Lots of cocktails and mixed drinks recipes ask for bitters. But what exactly are cocktail bitters, and why would you want to use them? Read on to find this out.
What are cocktail bitters?
Bitters are infusions of neutral spirit and a variety of botanicals such as bark, roots, herbs, fruit, nuts, and spices. Bitters are used in mixing cocktails and in cooking.
Back in the 19th century, bitters were used in medicine and claimed to cure everything from indigestion to malaria, because, you know, they were made of herbs and tasted so unpleasant that drinkers thought that they just had to have health properties.
Nowadays bitters are widely used in mixology craft and are prized for creating a more complex flavour profile and balancing the sweet and sour aromas of the cocktail. The most common drinks that ask for bitters are Manhattans, Martinis, Negronis, Sazeracs, and Old Fashioneds.
Do cocktail bitters go bad?
Yep, they do, but after a long time. The opened bottle can last up to 10 years. So, if you buy bitters for home use, you’re going to have them for a while.
There is no need to refrigerate bitters to keep the flavours last longer as the neutral alcohol naturally preserves the flavours of the bitters. Keep your bitters in the dark place away from the sunlight, just like in the case with the liquor bottles.
Types of cocktail bitters
Depending on the dominating flavour profile, there are various types of cocktail bitters. Here are the most widespread and commonly used varieties of bitters:
- Aromatic Bitters are made with spices like cardamom, cinnamon, clove, ginger, etc. These bitters match perfectly with whisky and rum-based cocktails.
- Citrus Bitters — this group includes bitters with prevailing orange, lime, lemon, or grapefruit flavours alongside other ingredients such as cardamom, cinnamon, and others. Citrus bitters usually complement gin, vodka, and tequila cocktails.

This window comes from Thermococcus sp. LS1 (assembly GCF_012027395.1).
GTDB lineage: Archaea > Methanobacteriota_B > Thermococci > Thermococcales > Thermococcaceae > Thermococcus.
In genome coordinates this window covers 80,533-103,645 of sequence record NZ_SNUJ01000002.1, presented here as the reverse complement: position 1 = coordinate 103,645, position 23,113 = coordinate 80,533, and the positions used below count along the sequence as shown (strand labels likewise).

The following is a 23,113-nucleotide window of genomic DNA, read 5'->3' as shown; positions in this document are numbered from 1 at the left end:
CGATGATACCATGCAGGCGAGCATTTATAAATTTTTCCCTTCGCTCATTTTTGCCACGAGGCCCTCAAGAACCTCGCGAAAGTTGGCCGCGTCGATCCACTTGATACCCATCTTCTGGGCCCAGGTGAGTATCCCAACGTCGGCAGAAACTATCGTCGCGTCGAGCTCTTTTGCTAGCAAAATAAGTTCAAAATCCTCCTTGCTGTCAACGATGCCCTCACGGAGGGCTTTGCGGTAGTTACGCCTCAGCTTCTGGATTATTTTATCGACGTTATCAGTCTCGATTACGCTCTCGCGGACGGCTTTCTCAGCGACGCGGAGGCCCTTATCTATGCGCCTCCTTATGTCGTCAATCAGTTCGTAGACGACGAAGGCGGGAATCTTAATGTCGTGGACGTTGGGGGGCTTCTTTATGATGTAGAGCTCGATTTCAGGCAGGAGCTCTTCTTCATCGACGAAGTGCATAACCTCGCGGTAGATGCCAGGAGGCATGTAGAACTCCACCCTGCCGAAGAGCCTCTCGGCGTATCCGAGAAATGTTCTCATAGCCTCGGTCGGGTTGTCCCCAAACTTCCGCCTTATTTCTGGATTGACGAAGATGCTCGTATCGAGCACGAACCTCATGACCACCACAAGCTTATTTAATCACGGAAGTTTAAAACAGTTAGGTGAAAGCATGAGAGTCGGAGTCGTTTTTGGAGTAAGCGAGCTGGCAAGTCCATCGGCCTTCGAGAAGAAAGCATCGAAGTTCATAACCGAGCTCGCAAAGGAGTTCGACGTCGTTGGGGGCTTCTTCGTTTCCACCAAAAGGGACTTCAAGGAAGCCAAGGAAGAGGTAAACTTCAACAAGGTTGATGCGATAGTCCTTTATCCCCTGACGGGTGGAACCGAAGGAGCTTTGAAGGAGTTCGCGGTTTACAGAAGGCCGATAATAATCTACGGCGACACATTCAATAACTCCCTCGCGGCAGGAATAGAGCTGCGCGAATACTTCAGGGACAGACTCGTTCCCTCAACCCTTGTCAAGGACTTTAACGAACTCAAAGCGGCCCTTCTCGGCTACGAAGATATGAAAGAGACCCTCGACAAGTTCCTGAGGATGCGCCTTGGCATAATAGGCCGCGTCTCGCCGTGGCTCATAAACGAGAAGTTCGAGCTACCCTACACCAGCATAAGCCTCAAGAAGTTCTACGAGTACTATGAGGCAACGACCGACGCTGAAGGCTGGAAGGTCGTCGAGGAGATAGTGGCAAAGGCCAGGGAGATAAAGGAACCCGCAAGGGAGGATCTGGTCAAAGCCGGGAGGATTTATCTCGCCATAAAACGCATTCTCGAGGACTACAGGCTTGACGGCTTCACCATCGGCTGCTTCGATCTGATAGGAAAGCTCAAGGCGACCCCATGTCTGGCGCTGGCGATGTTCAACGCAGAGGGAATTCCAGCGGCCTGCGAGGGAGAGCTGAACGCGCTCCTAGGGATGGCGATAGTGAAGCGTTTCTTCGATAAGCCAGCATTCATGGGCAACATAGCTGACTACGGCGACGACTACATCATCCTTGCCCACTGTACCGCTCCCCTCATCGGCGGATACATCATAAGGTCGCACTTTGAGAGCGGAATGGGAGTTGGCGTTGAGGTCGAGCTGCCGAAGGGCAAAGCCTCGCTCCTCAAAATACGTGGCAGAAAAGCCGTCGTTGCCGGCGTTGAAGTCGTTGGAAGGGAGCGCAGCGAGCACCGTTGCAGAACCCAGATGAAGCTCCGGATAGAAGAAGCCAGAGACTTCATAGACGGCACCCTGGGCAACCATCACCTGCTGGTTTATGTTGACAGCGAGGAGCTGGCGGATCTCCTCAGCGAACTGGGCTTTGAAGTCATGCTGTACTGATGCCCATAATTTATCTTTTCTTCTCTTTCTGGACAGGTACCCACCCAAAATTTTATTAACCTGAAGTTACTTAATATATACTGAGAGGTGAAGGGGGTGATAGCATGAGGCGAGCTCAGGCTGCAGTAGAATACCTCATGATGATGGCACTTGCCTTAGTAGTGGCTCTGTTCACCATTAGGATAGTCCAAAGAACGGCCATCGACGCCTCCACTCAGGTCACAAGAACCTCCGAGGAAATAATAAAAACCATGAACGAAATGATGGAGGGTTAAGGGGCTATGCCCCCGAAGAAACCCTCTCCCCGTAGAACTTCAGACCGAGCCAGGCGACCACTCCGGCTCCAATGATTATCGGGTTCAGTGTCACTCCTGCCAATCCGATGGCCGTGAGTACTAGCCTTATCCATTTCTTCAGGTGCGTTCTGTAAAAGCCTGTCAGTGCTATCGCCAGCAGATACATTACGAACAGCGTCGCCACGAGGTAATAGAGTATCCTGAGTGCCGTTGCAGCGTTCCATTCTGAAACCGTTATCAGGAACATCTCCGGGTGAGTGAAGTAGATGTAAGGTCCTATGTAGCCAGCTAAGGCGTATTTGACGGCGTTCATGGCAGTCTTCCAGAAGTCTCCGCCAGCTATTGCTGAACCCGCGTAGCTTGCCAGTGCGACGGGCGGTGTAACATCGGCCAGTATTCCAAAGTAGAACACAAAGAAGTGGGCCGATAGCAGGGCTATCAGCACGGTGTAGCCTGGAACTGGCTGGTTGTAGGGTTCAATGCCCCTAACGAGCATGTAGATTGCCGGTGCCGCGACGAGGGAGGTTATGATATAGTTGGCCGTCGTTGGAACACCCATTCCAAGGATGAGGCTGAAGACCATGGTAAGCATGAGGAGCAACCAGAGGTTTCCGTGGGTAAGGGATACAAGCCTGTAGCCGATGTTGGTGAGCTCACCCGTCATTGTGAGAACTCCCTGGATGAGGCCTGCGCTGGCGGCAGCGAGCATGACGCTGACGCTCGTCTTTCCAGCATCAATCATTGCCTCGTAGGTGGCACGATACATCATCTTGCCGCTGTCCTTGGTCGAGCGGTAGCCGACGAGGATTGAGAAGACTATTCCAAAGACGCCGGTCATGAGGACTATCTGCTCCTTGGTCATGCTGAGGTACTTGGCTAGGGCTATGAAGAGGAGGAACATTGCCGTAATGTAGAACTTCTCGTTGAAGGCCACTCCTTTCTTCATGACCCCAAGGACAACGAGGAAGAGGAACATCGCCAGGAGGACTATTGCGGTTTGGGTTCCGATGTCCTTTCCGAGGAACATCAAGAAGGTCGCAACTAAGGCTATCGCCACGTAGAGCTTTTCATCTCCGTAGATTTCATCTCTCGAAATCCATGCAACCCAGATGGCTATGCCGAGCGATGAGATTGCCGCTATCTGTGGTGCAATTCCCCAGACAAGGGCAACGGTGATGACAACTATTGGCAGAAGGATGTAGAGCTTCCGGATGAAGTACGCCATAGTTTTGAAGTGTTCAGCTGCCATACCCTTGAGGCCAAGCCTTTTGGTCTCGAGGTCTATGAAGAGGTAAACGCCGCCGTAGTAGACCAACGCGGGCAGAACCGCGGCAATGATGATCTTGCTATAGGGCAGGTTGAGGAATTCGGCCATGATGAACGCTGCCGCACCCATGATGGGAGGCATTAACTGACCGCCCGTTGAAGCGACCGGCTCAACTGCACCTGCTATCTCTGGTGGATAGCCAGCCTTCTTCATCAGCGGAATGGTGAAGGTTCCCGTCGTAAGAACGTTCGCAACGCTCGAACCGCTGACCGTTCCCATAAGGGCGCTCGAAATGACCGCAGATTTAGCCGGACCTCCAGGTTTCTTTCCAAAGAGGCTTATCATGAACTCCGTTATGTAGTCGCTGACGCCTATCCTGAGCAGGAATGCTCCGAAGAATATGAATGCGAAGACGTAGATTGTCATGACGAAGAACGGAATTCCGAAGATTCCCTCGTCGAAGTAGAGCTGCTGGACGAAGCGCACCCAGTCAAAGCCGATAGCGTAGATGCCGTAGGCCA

- Spiced Bitters are bitters with predominating spice flavours. These are ginger, cardamom, black pepper bitters, etc. These bitters work great with whisky and aged rum.
- Herbal Bitters are made with infusions of various herbs like mint, celery, lemongrass, to name a few. They usually pair well with gin, botanical spirits, tequila, and rum.
- Fruit Bitters bring to the cocktail fresh fruity hints and nice sweetness. Try adding a few dashes of cranberry, cherry, plum, and peach bitters into vodka, tequila, and gin cocktails.
- Chocolate Bitters are the best friends with dark rums, Anejo tequilas and whiskies. Chocolate bitters often have deep notes of coffee and vanilla which means they can perfectly match with the flavours of spirits aged in oak casks.
How to use cocktail bitters?
Bitters are used in many classic and modern cocktails. Their mission number 1 is to accentuate flavours. Bitters can complement aromas of booze or even change the flavour profile of the cocktail and bring new flavours.
If you are new to using bitters, start with complementing and enhancing the flavours of your Manhattans, Old Fashioneds, and Negronis. Once you understand how they work, you can go crazy and experiment with bitters in Gin & Tonic, Sidecar, Mojito, and all your beloved cocktails.
How much bitters to use?
As cocktail bitters are very concentrated, one or two dashes will be enough for a drink. One dash of bitters is about 1/8th of a teaspoon, which is approximately 6 –8 drops from the bottle.
Bitter Liqueurs vs. Cocktail Bitters
There are actually two types of bitters — bitter liqueurs, also known as potable bitters and cocktail bitters. What's the difference? Both of them are made by infusing a base spirit with botanicals, but bitter liqueurs are not as concentrated as cocktail bitters. Potable bitters can be consumed on their own whilst cocktail bitters should be paired with other alcoholic or non-alcoholic beverages.
Choose bitters for your cocktails at Lassou. We have a great selection of bitters tailored by Fee Brothers — a pioneering bitters company. Discover Fee Brothers cocktail bitters and order some to elevate your cocktail-making skills.